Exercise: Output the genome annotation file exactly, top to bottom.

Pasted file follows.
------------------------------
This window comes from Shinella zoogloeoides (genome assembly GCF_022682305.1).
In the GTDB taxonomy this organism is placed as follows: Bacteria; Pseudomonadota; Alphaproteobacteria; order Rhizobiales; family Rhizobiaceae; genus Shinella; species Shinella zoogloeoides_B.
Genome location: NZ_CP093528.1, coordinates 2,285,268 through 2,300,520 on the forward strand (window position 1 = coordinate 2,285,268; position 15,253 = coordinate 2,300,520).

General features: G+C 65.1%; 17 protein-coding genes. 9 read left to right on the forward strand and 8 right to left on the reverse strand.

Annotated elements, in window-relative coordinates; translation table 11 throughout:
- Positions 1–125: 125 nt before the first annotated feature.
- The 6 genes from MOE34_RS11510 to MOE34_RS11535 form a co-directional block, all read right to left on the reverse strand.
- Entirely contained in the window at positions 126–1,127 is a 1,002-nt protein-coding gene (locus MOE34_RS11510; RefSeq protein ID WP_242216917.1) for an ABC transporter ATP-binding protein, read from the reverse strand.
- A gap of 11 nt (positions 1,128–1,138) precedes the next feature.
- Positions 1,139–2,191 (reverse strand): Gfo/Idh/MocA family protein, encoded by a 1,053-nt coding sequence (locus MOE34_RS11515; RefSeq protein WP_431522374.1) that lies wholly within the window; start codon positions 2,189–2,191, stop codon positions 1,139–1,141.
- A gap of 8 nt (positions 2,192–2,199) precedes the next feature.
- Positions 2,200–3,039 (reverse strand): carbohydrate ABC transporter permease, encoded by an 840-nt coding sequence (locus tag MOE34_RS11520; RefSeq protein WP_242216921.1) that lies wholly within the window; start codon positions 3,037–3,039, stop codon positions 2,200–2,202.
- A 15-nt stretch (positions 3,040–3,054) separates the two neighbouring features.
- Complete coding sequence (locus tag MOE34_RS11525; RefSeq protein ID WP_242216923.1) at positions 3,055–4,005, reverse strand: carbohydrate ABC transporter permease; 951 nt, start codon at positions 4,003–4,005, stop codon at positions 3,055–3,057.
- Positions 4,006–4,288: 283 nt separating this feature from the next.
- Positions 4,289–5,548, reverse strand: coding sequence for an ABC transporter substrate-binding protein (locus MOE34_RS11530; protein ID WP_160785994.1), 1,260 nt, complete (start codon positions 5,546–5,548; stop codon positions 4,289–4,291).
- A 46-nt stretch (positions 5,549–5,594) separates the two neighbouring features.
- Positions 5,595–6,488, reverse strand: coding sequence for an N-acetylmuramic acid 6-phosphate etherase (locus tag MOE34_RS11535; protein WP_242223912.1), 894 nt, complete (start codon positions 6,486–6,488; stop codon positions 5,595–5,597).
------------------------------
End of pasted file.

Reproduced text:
This window comes from Shinella zoogloeoides (genome assembly GCF_022682305.1).
In the GTDB taxonomy this organism is placed as follows: Bacteria; Pseudomonadota; Alphaproteobacteria; order Rhizobiales; family Rhizobiaceae; genus Shinella; species Shinella zoogloeoides_B.
Genome location: NZ_CP093528.1, coordinates 2,285,268 through 2,300,520 on the forward strand (window position 1 = coordinate 2,285,268; position 15,253 = coordinate 2,300,520).

General features: G+C 65.1%; 17 protein-coding genes. 9 read left to right on the forward strand and 8 right to left on the reverse strand.

Annotated elements, in window-relative coordinates; translation table 11 throughout:
- Positions 1–125: 125 nt before the first annotated feature.
- The 6 genes from MOE34_RS11510 to MOE34_RS11535 form a co-directional block, all read right to left on the reverse strand.
- Entirely contained in the window at positions 126–1,127 is a 1,002-nt protein-coding gene (locus MOE34_RS11510; RefSeq protein ID WP_242216917.1) for an ABC transporter ATP-binding protein, read from the reverse strand.
- A gap of 11 nt (positions 1,128–1,138) precedes the next feature.
- Positions 1,139–2,191 (reverse strand): Gfo/Idh/MocA family protein, encoded by a 1,053-nt coding sequence (locus MOE34_RS11515; RefSeq protein WP_431522374.1) that lies wholly within the window; start codon positions 2,189–2,191, stop codon positions 1,139–1,141.
- A gap of 8 nt (positions 2,192–2,199) precedes the next feature.
- Positions 2,200–3,039 (reverse strand): carbohydrate ABC transporter permease, encoded by an 840-nt coding sequence (locus tag MOE34_RS11520; RefSeq protein WP_242216921.1) that lies wholly within the window; start codon positions 3,037–3,039, stop codon positions 2,200–2,202.
- A 15-nt stretch (positions 3,040–3,054) separates the two neighbouring features.
- Complete coding sequence (locus tag MOE34_RS11525; RefSeq protein ID WP_242216923.1) at positions 3,055–4,005, reverse strand: carbohydrate ABC transporter permease; 951 nt, start codon at positions 4,003–4,005, stop codon at positions 3,055–3,057.
- Positions 4,006–4,288: 283 nt separating this feature from the next.
- Positions 4,289–5,548, reverse strand: coding sequence for an ABC transporter substrate-binding protein (locus MOE34_RS11530; protein ID WP_160785994.1), 1,260 nt, complete (start codon positions 5,546–5,548; stop codon positions 4,289–4,291).
- A 46-nt stretch (positions 5,549–5,594) separates the two neighbouring features.
- Positions 5,595–6,488, reverse strand: coding sequence for an N-acetylmuramic acid 6-phosphate etherase (locus tag MOE34_RS11535; protein WP_242223912.1), 894 nt, complete (start codon positions 6,486–6,488; stop codon positions 5,595–5,597).